by Julian Spivey
“Gotham” finished its five year run on Fox on Thursday, April 25 with the series finale “In the Beginning…” and ultimately tried to cram far too much into a one-hour finale.
Before I get into the meat of my review, I feel like I must state – as I have before with this series – that I’m not a superhero guy. I don’t/never have read comic books and I can count the number of superhero movies I’ve seen in my lifetime on one hand. “Avengers: Endgame” hit theaters the same night as the “Gotham” finale and honestly, I don’t care. Prior to “Gotham” I had almost no experience with the characters of the city or Batman in general.
The fact that I became a fan of “Gotham” is probably something of a miracle because all of this, but on the side of it being a superhero show based off a comic book character I thought it also worked as a good cop procedural thanks to the good character of Ben McKenzie’s Det. Jim Gordon with comic book style villains filling in as the bad guys.
It’s probably because of this that “Gotham” has always been a bit hit or miss with me – frequently I’d roll my eyes at stuff like the fact that the Gotham P.D. seemingly had one million officers killed during the show’s five seasons and yet somehow always seemed to be completely staffed and sometimes the comic book villains just were too corny or hokey for me – but that’s the way the genre goes.
The final season of “Gotham” had the subtitle “Legend of the Dark Knight,” so we knew all along that we were finally going to see Bruce Wayne’s (played by David Mazouz) transformation into Batman – though this was something we didn’t get until the season finale.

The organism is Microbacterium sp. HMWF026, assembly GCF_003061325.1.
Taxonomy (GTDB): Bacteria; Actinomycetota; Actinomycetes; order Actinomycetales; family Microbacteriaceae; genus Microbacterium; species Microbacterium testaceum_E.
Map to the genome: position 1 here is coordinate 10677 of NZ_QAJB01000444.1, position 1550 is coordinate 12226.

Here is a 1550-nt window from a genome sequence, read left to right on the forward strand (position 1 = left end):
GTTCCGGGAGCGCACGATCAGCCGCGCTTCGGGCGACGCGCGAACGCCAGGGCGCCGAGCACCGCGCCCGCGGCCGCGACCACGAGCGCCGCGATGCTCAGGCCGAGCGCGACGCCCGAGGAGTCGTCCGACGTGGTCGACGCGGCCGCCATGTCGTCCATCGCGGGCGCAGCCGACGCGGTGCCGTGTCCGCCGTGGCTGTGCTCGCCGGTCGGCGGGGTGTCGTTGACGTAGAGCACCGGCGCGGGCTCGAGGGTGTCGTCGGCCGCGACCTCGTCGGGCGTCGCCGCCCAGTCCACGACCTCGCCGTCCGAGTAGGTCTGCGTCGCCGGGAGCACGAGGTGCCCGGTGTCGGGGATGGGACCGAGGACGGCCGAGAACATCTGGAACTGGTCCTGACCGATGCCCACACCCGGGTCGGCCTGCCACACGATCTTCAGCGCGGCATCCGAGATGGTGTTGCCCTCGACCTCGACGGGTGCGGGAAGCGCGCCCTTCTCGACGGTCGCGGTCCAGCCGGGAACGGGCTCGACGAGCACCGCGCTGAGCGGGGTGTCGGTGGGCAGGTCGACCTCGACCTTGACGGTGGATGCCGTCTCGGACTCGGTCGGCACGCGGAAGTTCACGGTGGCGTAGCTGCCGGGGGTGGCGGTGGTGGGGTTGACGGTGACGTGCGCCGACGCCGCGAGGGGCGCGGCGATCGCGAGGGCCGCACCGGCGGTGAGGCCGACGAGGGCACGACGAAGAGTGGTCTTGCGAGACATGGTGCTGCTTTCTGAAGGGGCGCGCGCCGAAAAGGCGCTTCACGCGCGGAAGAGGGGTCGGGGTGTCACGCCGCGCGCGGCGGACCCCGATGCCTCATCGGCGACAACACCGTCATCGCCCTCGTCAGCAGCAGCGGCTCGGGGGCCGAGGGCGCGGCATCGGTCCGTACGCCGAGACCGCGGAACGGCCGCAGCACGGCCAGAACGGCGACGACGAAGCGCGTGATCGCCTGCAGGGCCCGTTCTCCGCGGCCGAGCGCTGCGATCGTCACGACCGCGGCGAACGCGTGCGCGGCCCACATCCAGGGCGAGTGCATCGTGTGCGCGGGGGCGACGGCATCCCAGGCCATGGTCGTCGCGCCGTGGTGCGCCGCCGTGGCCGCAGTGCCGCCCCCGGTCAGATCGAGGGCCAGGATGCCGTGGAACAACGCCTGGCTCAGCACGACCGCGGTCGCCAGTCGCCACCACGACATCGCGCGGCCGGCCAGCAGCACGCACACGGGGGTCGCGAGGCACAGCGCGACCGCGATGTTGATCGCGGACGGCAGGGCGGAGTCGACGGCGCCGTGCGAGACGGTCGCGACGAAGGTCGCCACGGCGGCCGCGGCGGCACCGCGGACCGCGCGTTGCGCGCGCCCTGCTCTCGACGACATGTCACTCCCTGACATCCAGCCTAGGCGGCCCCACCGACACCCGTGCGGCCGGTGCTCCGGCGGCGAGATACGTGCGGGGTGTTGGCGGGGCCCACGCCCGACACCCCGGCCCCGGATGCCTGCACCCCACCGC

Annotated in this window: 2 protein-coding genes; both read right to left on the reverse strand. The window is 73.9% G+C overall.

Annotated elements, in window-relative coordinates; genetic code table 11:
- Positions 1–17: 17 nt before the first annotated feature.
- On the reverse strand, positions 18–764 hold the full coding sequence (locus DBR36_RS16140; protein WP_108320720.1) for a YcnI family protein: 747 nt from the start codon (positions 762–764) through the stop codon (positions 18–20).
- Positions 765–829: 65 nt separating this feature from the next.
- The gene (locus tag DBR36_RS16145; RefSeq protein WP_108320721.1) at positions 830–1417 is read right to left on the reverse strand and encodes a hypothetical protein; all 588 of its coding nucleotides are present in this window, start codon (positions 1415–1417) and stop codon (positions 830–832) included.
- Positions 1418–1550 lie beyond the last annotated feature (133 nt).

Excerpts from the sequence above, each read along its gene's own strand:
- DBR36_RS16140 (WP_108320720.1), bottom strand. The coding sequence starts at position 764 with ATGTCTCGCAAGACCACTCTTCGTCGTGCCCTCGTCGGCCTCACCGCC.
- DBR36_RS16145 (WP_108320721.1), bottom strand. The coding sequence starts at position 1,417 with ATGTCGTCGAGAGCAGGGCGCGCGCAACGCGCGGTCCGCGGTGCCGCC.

I’m sure most fans of the series wanted to see the transformation, but as a prequel to Batman it’s not something that I really needed. “Gotham” was always more the story of Jim Gordon to me, more so than Bruce Wayne’s. Maybe I’m in the minority in that?
Had the series ended on the high note of the defeat of Bane, played by Shane West, the saving of Gotham, etc. that we saw in the penultimate episode last week it would have been a better ending for me than the rushed series finale turned out to be.
The series finale takes place 10 years after the penultimate episode in which Bruce Wayne left Gotham and is now set to return a decade later. Gordon is ready to retire as police commissioner, Barbara, played by Eric Richards, is now a mogul, Oswald “Penguin” Cobblepot, played by Robin Lord Taylor, is about to be released after nearly a decade in prison and Ed “The Riddler” Nygma has been in Arkham Asylum all this time, with a seemingly brain dead Jeremiah Valeska, played by Cameron Monaghan.
Penguin and The Riddler have been the show’s main villains its entire run and are basically thrown by the wayside in the finale with their only service essentially being a comic relief bit paying tribute to the original “Batman” TV series of the ‘60s.
We knew based on promos after last week’s episode that we’d see Bruce Wayne’s transformation into Batman, but we also get Jeremiah’s transition (finally!!) into The Joker, but it’s done in such an incredibly rushed moment that it’s basically over right as it begins and because of this just isn’t that much fun. That being said, Monaghan performance as Jerome/Jeremiah/Joker over the years has been the best portrayal of a villain on the series.
Other than the general trying to do way too much in the finale another thing about “In the Beginning…” that was annoying was the recasting of Selina Kyle for the finale. The character has been performed aptly by Camren Bicondova for five seasons and because the character ages 10 years they felt the need to recast it for Lili Simmons in the finale episode? None of the other characters had that happen despite 10 years passing. If NBC’s “This Is Us” can make Mandy Moore look decades older flawlessly I think “Gotham” could’ve done that with Bicondova. Or maybe the series just wanted to shamelessly sex Selina up for the finale like it did a couple seasons back with the Poison Ivy character?
I understand why “Gotham” felt the need to go full Dark Knight by the end of the series, but it shouldn’t have been done in one hour-long episode. If they were going to try this, they should’ve spread it out more throughout the season. It kind of leaves a blackmark on the finish of the show.